But she had a comfortable 16.4 per cent buffer over her Labor rival and the absence of a National Party challenger since has seen Ley has easily re-elected five times.

While normally considered a safe Liberal seat, independent candidate Kevin Mack has surged in to make a serious bid for the seat at this election.


Candidate Party Primary % 2CP %
Sussan Ley Liberal 57.9 70.5
Christian Kunde Labor 18.1 29.5


Ley, 57, was born in Nigeria to British parents and spent her childhood in the United Arab Emirates before they migrated to Australia.

When she was 19 she enrolled in flight school, securing her commercial pilot's licence at 20.

Throughout the years she worked as an air traffic controller with Melbourne and Sydney airports and aerial stock-mustered in outback NSW and QLD before working as a shed hand and shearers' cook throughout rural Australia.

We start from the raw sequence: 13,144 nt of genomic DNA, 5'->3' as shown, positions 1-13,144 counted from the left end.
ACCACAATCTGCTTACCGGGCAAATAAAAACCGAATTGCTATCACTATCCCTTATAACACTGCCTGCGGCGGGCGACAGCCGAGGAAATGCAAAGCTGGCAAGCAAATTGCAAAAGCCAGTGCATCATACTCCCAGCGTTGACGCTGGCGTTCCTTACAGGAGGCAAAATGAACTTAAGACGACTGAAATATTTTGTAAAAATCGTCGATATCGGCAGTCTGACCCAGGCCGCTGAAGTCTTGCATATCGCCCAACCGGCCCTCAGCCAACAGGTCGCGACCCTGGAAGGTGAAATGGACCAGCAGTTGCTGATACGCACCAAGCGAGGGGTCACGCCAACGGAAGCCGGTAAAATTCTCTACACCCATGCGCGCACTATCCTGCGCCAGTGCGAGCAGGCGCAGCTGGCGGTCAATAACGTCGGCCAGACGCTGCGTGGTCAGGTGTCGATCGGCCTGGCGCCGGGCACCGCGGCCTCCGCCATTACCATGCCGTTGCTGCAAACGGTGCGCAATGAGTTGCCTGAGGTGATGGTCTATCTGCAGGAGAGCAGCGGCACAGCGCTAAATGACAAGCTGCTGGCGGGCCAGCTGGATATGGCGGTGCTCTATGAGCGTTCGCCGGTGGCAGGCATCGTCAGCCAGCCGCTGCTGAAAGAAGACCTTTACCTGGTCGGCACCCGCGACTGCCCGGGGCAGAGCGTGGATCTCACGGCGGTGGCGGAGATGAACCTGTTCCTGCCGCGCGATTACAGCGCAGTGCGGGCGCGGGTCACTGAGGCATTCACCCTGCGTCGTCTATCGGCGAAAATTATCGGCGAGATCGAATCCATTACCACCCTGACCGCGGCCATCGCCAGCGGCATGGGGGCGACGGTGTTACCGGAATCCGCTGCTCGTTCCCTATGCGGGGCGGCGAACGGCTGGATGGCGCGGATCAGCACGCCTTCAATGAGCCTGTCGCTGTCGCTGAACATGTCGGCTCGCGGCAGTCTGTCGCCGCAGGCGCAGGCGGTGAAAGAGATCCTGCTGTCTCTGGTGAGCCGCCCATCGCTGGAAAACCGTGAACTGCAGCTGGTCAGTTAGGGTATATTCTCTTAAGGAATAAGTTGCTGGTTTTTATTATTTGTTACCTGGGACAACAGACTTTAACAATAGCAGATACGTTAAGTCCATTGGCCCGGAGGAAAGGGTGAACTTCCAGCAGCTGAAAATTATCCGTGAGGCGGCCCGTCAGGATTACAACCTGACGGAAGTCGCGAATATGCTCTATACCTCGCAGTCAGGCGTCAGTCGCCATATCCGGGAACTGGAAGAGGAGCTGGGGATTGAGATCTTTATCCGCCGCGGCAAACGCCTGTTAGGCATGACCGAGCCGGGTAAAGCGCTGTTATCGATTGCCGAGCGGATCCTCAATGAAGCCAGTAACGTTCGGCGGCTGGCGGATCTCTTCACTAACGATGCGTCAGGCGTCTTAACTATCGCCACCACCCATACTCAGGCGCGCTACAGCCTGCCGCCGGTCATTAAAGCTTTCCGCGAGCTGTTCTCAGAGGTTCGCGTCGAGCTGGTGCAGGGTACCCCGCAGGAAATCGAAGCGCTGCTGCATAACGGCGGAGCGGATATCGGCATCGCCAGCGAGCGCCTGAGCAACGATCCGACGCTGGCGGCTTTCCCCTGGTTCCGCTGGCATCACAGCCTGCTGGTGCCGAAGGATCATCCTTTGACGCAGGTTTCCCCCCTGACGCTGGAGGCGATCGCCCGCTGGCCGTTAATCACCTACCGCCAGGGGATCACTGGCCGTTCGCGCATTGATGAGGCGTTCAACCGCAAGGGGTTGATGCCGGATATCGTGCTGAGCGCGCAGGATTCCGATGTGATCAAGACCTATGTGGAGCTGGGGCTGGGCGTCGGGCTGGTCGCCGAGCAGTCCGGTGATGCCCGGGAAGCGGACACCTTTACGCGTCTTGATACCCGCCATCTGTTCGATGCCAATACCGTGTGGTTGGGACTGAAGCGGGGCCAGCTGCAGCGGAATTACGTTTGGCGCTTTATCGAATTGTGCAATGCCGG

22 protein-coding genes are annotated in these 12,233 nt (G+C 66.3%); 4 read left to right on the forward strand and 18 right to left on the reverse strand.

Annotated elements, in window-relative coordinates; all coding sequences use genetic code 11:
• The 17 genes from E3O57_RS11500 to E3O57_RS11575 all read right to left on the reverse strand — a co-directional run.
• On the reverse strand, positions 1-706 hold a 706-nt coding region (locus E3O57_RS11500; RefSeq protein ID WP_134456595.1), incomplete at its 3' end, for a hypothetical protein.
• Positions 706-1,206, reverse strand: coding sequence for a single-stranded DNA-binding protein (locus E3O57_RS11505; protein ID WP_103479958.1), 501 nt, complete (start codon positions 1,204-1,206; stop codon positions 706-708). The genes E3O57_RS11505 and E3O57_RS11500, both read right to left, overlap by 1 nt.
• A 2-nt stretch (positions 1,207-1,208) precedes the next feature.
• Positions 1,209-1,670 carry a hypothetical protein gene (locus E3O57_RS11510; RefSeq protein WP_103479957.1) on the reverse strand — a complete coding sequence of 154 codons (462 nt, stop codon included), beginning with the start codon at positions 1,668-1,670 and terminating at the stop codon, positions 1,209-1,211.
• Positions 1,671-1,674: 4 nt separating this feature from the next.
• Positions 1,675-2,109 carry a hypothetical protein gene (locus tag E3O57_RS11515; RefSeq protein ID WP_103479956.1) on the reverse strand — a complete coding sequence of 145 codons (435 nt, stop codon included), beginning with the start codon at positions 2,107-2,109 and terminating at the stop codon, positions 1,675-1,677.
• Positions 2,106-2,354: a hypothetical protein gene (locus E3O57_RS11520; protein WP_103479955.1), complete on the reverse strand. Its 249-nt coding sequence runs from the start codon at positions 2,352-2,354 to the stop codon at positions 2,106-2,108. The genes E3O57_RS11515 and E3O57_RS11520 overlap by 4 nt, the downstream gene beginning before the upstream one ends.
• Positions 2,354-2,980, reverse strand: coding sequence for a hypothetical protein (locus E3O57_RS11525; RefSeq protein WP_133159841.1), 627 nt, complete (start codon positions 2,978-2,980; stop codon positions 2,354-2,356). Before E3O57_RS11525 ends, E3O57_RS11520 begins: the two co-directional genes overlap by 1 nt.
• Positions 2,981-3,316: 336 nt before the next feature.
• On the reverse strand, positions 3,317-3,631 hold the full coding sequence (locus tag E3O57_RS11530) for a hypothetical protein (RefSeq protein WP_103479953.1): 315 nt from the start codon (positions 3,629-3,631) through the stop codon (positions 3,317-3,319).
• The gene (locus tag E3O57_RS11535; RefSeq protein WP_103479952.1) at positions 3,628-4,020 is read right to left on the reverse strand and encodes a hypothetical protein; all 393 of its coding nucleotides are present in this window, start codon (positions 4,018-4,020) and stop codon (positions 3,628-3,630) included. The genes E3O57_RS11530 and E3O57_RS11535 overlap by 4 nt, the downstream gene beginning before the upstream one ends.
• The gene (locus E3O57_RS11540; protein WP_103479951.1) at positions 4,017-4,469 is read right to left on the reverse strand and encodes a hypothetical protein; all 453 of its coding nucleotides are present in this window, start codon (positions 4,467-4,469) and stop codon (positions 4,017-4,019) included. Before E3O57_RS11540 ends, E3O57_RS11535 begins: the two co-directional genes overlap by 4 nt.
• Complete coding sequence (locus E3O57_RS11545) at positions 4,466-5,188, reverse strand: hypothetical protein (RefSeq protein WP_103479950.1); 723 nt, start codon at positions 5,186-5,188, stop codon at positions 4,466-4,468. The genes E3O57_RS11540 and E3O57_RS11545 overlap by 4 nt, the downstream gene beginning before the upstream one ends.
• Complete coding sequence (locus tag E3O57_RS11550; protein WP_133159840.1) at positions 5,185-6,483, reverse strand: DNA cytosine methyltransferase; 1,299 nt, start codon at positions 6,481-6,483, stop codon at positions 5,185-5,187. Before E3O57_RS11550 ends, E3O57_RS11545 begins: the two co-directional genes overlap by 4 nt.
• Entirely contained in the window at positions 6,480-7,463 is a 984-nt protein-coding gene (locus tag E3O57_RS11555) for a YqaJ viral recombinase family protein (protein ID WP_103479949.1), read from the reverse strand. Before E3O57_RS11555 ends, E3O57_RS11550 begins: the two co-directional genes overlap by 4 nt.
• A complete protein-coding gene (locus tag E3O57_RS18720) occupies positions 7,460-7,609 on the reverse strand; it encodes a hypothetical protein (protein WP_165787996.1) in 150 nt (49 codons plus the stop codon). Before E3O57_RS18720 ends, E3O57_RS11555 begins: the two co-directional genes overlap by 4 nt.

Later tertiary study led to a Bachelor of Economics, Master of Taxation Law and a Master of Accounting and Ley worked at the Australian Taxation Office in Albury before seeking Liberal preselection for Farrer in 2001.

After a lengthy campaign using a shearing van to travel the electorate, Ley had to wait a nail-biting 10 days to discover whether she had secured the seat, eventually installed by just 206 votes.

Ley has been responsible for a spread of portfolios throughout her 18 years in the seat.

From 2010 to 2013, she was Shadow Minister for Childcare and Early Childhood and Shadow Minister for Employment Participation and was named Assistant Minister for Education when the Abbott government came to office.

In December 2014 she secured the coveted Health portfolio, was named Minister for Sport and, when Malcolm Turnbull became Prime Minister, had Aged Care added as well.